Rahul Gandhi touts entitlement politics, Moily delivers
Given the first job of any general is to charge his troops, the Congress vice-president delivered, with probably his most impassioned speech ever, reeling off each Act his party had introduced over the years to both ‘attack’ the ‘system’ as well as to empower the aam aadmi, though for obvious reasons Rahul Gandhi never used the term. As has been the case with most of Gandhi’s speeches, this one at the AICC session in the capital on Friday, peppered with witticisms about how the latest entrants to politics were selling haircuts to bald men—beating even the BJP which, he joked, only sold combs to bald men—also sought to cement his outsider role within an insensitive system. A system which, he said, did not allow the voices of ordinary party workers, even MLAs and MPs to be heard—power, he said, tended to be in the hands of just a few people, suggesting AAP’s crowd-sourcing model was something Gandhi planned to use in the weeks ahead. Apart from the insider-outsider imagery, the idea of conducting US-style primaries to select candidates for 15 Lok Sabha seats strengthened this impression.
The Right to Information Act, Gandhi said, empowered people who finally got to know just what was happening inside the government; MGNREGA empowered the poor so that no one could refuse a poor man a job anymore; the Food Security Act empowered them so that no one could refuse them a meal anymore; invoking the memory of his father who said just 15% of money spent in the name of the poor actually reached them, Gandhi said Aadhaar-based cash transfers were the single-largest such system in the world that was designed to give to people the money that actually belonged to them. And so on.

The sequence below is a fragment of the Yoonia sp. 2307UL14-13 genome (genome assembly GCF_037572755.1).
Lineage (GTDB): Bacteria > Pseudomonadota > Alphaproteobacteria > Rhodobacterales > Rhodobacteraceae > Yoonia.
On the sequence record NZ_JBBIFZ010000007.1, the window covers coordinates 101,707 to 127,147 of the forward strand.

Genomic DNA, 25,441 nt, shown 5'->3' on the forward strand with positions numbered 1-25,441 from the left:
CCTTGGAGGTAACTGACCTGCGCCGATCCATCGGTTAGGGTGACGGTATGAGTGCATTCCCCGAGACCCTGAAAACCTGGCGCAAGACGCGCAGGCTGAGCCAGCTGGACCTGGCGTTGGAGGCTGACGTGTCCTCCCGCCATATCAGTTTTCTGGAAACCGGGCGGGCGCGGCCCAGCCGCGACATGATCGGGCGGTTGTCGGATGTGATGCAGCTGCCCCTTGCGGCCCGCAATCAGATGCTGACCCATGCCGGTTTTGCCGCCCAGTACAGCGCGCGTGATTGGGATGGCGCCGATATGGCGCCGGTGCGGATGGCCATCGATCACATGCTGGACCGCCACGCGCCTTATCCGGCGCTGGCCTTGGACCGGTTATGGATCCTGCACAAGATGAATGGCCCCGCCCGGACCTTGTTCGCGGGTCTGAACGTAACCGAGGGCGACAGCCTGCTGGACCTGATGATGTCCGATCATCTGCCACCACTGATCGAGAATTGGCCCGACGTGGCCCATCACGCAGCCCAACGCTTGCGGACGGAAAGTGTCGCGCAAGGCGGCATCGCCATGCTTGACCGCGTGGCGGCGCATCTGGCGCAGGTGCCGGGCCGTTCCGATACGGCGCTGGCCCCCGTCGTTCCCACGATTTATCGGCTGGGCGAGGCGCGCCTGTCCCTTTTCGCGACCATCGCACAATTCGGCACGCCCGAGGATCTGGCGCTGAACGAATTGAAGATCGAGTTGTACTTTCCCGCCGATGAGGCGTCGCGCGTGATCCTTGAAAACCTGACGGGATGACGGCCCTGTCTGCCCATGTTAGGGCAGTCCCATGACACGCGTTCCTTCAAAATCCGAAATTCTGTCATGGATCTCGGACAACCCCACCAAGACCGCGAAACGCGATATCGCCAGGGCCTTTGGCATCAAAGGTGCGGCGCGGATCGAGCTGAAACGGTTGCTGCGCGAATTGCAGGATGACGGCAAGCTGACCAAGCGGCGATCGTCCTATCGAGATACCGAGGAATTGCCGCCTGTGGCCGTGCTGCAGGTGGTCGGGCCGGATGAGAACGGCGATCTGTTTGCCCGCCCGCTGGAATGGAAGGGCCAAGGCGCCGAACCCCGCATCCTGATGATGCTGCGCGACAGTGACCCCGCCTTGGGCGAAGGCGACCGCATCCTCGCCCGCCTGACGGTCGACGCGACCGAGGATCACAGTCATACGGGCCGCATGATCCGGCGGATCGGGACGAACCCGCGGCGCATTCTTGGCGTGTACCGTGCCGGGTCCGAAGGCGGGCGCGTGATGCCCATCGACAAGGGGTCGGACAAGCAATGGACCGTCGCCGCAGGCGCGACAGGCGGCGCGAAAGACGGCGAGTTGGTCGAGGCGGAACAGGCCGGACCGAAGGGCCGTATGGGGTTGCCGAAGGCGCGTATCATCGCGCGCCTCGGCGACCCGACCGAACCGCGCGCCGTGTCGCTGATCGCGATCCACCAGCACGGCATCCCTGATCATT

Whether this resonates as well with voters as it did with the party faithful on Friday needs to be seen, but apart from token references to economic growth, Gandhi’s speech was worrying in that the imagery it invoked was of dole, dole and more dole—it didn’t help that, after he made the demand for raising the annual cap on the number of subsidised LPG cylinders from 9 to 12, petroleum ministerVeerappa Moily said this would be done and the Cabinet would take a decision on it next week. And while Gandhi spoke of Aadhaar-based cash transfers in glowing terms, this only highlighted the problem with his party’s government going slow on implementing this and, instead, promising a huge increase in food subsidies delivered through the 85%-leaking system. Equally worrying, while seeking to invoke the Congress party’s deep and historical commitment to empowering the common man, Gandhi cited bank nationalisation as one of the steps taken to benefit the common man and, in the process, also demonised big business. And while exhorting party workers to play to their strengths and tell voters what the party had done for them, one of the points mentioned was the waiver of agricultural loans in the past. Since stump speeches are more about raising passions, Gandhi did a good job. But unlike the AAP, or the BJP, which are not in power, he needs to show some action. While promising Congress-ruled states would change the APMC Act by January 15—3 days ago—was one such, getting the government to speed up implementation of Aadhaar-based transfers would go a long way in convincing voters he means business.